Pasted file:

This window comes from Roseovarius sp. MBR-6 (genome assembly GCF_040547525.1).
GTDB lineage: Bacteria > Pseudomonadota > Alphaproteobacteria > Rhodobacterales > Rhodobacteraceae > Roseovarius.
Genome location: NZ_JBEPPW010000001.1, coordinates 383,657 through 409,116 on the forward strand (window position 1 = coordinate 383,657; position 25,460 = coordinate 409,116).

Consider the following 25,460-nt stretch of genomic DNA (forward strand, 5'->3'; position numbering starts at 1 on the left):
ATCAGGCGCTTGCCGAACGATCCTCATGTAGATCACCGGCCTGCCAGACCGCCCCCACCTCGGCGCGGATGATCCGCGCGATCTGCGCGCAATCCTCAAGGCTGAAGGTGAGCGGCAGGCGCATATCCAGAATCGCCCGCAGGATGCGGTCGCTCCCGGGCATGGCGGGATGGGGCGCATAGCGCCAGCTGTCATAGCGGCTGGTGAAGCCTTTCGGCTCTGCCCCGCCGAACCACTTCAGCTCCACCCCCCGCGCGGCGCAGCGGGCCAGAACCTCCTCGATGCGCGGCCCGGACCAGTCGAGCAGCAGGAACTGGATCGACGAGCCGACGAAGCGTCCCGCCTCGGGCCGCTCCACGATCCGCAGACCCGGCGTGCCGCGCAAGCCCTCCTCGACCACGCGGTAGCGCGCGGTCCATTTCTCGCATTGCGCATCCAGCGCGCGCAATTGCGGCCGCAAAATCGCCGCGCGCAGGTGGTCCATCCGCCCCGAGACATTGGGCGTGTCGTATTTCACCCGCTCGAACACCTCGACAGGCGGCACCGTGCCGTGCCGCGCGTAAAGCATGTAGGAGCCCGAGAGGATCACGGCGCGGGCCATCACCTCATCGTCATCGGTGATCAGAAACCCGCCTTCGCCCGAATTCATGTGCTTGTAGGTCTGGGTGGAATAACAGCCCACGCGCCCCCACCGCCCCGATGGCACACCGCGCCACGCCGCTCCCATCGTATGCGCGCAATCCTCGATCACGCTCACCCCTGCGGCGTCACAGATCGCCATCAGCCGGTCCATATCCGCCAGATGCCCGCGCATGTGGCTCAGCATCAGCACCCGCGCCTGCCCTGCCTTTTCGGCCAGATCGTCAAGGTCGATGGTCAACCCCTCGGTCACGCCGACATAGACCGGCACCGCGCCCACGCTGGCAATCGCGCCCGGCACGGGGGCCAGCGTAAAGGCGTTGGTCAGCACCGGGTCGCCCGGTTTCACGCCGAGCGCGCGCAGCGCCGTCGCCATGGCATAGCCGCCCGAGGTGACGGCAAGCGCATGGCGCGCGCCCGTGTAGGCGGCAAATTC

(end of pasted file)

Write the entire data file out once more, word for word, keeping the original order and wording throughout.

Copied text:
This window comes from Roseovarius sp. MBR-6 (genome assembly GCF_040547525.1).
GTDB lineage: Bacteria > Pseudomonadota > Alphaproteobacteria > Rhodobacterales > Rhodobacteraceae > Roseovarius.
Genome location: NZ_JBEPPW010000001.1, coordinates 383,657 through 409,116 on the forward strand (window position 1 = coordinate 383,657; position 25,460 = coordinate 409,116).

Consider the following 25,460-nt stretch of genomic DNA (forward strand, 5'->3'; position numbering starts at 1 on the left):
ATCAGGCGCTTGCCGAACGATCCTCATGTAGATCACCGGCCTGCCAGACCGCCCCCACCTCGGCGCGGATGATCCGCGCGATCTGCGCGCAATCCTCAAGGCTGAAGGTGAGCGGCAGGCGCATATCCAGAATCGCCCGCAGGATGCGGTCGCTCCCGGGCATGGCGGGATGGGGCGCATAGCGCCAGCTGTCATAGCGGCTGGTGAAGCCTTTCGGCTCTGCCCCGCCGAACCACTTCAGCTCCACCCCCCGCGCGGCGCAGCGGGCCAGAACCTCCTCGATGCGCGGCCCGGACCAGTCGAGCAGCAGGAACTGGATCGACGAGCCGACGAAGCGTCCCGCCTCGGGCCGCTCCACGATCCGCAGACCCGGCGTGCCGCGCAAGCCCTCCTCGACCACGCGGTAGCGCGCGGTCCATTTCTCGCATTGCGCATCCAGCGCGCGCAATTGCGGCCGCAAAATCGCCGCGCGCAGGTGGTCCATCCGCCCCGAGACATTGGGCGTGTCGTATTTCACCCGCTCGAACACCTCGACAGGCGGCACCGTGCCGTGCCGCGCGTAAAGCATGTAGGAGCCCGAGAGGATCACGGCGCGGGCCATCACCTCATCGTCATCGGTGATCAGAAACCCGCCTTCGCCCGAATTCATGTGCTTGTAGGTCTGGGTGGAATAACAGCCCACGCGCCCCCACCGCCCCGATGGCACACCGCGCCACGCCGCTCCCATCGTATGCGCGCAATCCTCGATCACGCTCACCCCTGCGGCGTCACAGATCGCCATCAGCCGGTCCATATCCGCCAGATGCCCGCGCATGTGGCTCAGCATCAGCACCCGCGCCTGCCCTGCCTTTTCGGCCAGATCGTCAAGGTCGATGGTCAACCCCTCGGTCACGCCGACATAGACCGGCACCGCGCCCACGCTGGCAATCGCGCCCGGCACGGGGGCCAGCGTAAAGGCGTTGGTCAGCACCGGGTCGCCCGGTTTCACGCCGAGCGCGCGCAGCGCCGTCGCCATGGCATAGCCGCCCGAGGTGACGGCAAGCGCATGGCGCGCGCCCGTGTAGGCGGCAAATTC